Ontario updates SPIF rules

John G Smith

TORONTO, Ont. – Ontario has introduced the latest updates to the weights and dimensions linked to Safe, Productive, and Infrastructure-Friendly (SPIF) vehicles.

As of July 1, Regulation 413/05 eliminated the special vehicle configuration permits required to operate long-wheelbase tractors with multi-axle semitrailers, longer saddlemounts, and trailers equipped with smart lift axles.

The recent changes extend the same tire weight allowances to wide-based single tires and dual tires when mounted on single axles; allow boats to be hauled by stinger-steer auto carriers under the same weight and dimensional limits; and allow for an emergency lift axle override, making it possible to lift a self-steering axle in emergency situations.

“SPIF vehicles are designed to perform more safely on our highways and within an acceptable amount of space. They are also designed to better protect bridges and pavement from excessive wear while maintaining industry productivity,” says Joe Lynch, senior vehicle standards engineer with the Ontario Ministry of Transportation. “Technical changes include a move to self-steering axles in place of rigid lift-axles and a requirement that axles automatically load-equalize under all conditions of loading.”

Semitrailers and double-trailers were addressed in the first three phases of SPIF reforms, completed between 2000 and 2006. Straight trucks, truck-trailers and buses were the focus in changes that came in July 2011.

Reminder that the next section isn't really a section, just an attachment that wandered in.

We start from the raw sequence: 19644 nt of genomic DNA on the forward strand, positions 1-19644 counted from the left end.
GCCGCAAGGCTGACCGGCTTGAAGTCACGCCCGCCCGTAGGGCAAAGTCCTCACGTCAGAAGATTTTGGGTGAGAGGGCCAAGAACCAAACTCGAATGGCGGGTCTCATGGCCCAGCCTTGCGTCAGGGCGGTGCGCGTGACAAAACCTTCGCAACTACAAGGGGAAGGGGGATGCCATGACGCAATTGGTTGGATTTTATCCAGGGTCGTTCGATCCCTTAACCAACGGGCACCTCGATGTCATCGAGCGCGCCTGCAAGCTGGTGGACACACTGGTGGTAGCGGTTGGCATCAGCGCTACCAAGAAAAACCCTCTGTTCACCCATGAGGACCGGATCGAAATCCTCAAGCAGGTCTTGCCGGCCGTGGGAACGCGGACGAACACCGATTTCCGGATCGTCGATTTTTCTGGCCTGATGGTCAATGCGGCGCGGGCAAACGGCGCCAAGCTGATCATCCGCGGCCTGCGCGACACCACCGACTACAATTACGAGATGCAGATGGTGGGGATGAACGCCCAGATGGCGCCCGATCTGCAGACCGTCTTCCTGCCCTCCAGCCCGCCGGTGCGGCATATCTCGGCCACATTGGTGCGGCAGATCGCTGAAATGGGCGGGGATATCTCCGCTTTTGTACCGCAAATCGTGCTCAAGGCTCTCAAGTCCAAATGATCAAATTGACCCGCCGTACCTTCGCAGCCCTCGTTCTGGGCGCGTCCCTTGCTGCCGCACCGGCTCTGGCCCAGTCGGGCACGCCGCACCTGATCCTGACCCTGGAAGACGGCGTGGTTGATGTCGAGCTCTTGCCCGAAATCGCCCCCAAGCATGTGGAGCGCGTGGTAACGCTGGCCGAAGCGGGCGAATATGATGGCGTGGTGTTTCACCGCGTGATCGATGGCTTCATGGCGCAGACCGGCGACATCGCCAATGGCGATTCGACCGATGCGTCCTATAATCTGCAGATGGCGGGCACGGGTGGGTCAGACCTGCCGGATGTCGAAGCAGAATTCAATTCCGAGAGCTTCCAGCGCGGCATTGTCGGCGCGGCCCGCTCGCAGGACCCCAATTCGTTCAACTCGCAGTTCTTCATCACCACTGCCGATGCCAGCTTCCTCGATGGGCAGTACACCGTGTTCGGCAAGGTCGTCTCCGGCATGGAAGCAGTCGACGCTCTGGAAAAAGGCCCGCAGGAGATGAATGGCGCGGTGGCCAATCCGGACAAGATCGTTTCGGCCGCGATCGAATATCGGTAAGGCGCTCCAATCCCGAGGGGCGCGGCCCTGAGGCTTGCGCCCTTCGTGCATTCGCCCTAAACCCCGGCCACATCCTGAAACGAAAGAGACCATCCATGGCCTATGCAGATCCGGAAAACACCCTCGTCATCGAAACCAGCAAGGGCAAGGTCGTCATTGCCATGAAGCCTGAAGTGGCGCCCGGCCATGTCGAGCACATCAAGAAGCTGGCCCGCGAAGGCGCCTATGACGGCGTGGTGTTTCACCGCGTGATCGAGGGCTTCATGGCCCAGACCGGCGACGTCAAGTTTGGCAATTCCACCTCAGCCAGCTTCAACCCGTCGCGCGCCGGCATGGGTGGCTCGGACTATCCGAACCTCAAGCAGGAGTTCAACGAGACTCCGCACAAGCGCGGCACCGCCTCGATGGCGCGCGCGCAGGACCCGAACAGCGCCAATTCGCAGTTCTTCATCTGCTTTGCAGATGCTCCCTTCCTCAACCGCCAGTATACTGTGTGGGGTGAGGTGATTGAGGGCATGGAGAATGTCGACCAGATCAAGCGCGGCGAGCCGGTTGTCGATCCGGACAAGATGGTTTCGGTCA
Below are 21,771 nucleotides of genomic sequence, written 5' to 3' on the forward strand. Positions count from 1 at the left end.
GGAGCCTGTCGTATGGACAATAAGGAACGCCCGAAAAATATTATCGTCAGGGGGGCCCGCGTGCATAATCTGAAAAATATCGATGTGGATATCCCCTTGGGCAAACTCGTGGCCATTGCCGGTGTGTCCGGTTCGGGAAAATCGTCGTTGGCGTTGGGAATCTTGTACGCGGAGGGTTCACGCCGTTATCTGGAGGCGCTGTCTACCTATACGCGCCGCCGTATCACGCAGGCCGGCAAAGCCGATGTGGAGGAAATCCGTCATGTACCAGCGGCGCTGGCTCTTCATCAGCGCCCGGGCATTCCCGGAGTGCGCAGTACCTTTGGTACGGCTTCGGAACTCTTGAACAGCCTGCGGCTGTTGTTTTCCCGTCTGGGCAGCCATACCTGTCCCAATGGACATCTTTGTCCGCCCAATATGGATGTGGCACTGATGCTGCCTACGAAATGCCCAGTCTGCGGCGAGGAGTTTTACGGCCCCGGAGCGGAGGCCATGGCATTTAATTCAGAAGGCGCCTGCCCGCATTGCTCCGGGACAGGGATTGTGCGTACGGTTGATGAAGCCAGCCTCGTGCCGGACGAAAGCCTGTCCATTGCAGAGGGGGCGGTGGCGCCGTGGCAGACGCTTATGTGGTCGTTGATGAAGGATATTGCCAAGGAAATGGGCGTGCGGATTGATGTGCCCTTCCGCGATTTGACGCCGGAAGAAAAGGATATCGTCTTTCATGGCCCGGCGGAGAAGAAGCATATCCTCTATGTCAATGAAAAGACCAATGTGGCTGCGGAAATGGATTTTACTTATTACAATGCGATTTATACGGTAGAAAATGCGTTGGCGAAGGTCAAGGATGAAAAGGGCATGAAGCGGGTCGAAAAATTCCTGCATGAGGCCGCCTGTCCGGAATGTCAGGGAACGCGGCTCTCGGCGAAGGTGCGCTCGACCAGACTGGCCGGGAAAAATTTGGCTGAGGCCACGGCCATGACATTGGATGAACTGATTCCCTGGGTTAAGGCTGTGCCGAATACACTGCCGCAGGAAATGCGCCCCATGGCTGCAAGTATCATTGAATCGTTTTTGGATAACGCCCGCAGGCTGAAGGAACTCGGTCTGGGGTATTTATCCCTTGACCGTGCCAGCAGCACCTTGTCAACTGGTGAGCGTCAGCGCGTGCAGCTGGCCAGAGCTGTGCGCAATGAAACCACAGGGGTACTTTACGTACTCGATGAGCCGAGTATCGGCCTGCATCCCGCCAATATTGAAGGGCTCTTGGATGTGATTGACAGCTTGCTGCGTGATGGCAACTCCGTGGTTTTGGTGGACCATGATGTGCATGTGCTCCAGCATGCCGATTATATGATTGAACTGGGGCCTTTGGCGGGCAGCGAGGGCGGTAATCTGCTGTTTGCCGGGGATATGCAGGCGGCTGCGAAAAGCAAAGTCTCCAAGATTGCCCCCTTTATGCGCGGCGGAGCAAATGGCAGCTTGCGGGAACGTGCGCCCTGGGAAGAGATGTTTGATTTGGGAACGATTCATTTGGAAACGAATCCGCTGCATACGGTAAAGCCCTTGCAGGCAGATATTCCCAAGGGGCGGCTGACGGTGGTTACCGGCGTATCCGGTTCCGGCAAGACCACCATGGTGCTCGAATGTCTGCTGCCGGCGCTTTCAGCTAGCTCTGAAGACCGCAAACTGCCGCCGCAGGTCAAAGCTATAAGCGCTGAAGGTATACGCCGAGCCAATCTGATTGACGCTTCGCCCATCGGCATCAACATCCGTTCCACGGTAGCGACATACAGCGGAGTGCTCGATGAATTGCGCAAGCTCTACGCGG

Once grandfathering periods end, the affected vehicles can be upfitted to SPIF standards or be treated as non-SPIF equipment at Highway Traffic Act length and weight limits as well as gross weight limits under Regulation 413/05 Table 32.

Additional details will be available on the ministry’s website at http://www.mto.gov.on.ca/english/trucks/index.shtml.

John G Smith

John G. Smith is the editorial director of Newcom Media's trucking and supply chain publications -- including Today's Trucking, trucknews.com, TruckTech, Transport Routier, Canadian Shipper, Inside Logistics, Solid Waste & Recycling, and Road Today. The award-winning journalist has covered the trucking industry since 1995.

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  • This spiff axle is bull shit. Whoever thought up this crap and whoever thinks it’s a good idea don’t have a clue nor have never sat there asses behind the wheel of a truck. I hope the insurance companies get involved, because these axles have been the cause of accidents. They should be outlawed, and more mto brain work, they cut us back 1500 kg but spend $25000 to put a spiff axle on your truck witch guys can’t afford, and you get it back. Just another money grab. You guys are pathetic. Time to stand up to you assholes and maybe shut down every big highway until some of these bull shit laws are done away with.

  • SPIF AXLES ARE DANGEROUS
    I HAVE 4 TRUCKS THAT WILL BE USELESS WHEN NEW LAWS GO IN AFFECT
    SHOULD NOT BE A LIMIT ON GRANDFATHER

  • this spiff axel are designed for air ride not for truck that have rubber blocks I keep spending money every year on sensors that r not sheep beside they r dangerous when the pavement is wet the steer axel is great but with a switch to control it